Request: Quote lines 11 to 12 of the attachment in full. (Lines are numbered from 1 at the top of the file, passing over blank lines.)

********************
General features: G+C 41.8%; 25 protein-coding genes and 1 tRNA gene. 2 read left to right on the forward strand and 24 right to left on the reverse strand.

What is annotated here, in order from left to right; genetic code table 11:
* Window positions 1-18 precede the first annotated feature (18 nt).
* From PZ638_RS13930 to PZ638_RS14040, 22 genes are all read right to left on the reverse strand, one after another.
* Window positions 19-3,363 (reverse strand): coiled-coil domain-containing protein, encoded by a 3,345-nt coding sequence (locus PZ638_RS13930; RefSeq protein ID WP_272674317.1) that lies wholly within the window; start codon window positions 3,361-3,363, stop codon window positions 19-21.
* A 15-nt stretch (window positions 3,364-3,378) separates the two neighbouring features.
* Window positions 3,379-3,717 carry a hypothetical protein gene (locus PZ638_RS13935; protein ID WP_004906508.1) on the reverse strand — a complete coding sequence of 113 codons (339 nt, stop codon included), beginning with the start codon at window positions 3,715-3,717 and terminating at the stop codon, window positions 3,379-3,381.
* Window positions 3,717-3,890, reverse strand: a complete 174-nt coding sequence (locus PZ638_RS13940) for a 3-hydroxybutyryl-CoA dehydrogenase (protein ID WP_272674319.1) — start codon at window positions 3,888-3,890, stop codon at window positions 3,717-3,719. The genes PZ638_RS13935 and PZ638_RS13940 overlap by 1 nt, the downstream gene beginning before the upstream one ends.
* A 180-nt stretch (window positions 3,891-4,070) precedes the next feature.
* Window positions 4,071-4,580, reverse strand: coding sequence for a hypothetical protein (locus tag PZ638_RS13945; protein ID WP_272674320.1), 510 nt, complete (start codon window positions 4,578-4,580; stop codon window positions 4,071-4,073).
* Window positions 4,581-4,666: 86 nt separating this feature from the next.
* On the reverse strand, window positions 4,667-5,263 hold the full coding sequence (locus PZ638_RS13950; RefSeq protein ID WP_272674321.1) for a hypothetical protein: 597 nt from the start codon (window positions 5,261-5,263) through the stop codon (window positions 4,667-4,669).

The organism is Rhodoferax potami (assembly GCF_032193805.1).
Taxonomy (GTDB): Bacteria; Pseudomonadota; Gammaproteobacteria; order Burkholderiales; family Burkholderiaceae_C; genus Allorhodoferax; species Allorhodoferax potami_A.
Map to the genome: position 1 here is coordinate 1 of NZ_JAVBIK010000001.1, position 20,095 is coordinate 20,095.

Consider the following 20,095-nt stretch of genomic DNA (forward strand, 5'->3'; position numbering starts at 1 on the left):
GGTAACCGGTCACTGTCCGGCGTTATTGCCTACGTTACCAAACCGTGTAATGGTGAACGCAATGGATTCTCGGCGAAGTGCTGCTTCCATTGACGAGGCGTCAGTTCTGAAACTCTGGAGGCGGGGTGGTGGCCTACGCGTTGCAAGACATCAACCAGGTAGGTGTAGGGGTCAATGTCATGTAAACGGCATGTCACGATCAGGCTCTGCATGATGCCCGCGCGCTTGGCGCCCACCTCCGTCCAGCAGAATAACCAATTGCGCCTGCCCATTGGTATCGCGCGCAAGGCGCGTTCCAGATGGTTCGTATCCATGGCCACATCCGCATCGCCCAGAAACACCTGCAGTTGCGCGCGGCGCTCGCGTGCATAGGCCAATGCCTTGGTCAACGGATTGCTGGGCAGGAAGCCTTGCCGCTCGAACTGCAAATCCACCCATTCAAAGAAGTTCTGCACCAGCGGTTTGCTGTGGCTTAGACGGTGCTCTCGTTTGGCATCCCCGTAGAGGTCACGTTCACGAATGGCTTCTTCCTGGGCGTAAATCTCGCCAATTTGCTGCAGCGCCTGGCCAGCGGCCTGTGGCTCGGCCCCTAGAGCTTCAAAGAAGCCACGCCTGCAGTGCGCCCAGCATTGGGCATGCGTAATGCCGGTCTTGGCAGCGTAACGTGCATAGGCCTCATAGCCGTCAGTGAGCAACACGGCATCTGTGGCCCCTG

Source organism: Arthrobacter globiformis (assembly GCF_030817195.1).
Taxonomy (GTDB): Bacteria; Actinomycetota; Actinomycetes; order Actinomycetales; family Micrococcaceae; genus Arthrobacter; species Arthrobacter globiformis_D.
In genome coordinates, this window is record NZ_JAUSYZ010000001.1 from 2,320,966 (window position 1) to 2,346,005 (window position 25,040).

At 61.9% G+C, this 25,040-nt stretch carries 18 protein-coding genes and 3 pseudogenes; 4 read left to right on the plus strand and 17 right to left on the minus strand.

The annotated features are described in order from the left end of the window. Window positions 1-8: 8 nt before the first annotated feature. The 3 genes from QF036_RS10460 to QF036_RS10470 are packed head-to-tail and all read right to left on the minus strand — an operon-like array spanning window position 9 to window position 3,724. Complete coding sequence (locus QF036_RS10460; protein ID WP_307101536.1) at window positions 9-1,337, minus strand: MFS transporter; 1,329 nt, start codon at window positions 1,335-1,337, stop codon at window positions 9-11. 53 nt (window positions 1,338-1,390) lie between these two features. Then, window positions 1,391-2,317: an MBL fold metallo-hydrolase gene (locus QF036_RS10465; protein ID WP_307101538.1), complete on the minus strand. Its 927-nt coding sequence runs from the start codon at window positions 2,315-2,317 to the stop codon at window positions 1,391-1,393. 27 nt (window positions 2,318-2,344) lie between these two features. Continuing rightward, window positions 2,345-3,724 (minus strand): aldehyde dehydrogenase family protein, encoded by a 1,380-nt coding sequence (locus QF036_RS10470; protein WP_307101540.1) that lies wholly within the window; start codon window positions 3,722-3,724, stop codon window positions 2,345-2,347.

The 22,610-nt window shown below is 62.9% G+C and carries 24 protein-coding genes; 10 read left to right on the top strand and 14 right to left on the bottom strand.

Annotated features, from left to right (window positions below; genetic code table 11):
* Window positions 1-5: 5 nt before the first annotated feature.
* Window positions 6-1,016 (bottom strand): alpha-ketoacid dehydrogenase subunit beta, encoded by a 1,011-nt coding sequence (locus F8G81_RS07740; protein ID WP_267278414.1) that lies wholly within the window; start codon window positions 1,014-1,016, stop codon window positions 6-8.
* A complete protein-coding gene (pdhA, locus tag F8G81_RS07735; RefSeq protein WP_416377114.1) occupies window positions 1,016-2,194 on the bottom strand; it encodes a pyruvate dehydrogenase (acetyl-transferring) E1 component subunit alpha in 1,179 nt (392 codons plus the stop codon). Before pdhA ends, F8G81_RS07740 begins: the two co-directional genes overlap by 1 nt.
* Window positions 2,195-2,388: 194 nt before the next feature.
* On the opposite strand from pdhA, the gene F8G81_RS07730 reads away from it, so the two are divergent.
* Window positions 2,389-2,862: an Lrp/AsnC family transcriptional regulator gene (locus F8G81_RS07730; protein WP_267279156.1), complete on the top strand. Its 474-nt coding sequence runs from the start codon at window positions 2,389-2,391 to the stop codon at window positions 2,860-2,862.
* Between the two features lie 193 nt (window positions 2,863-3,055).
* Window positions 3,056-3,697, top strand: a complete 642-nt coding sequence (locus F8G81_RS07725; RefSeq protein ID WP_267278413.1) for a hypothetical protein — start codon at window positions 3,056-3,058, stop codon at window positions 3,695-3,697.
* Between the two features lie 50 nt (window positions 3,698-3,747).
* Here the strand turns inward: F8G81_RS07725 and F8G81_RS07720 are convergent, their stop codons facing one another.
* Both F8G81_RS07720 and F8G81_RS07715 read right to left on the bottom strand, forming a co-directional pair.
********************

* Window positions 4,581-4,666: 86 nt separating this feature from the next.
* On the reverse strand, window positions 4,667-5,263 hold the full coding sequence (locus PZ638_RS13950; RefSeq protein ID WP_272674321.1) for a hypothetical protein: 597 nt from the start codon (window positions 5,261-5,263) through the stop codon (window positions 4,667-4,669).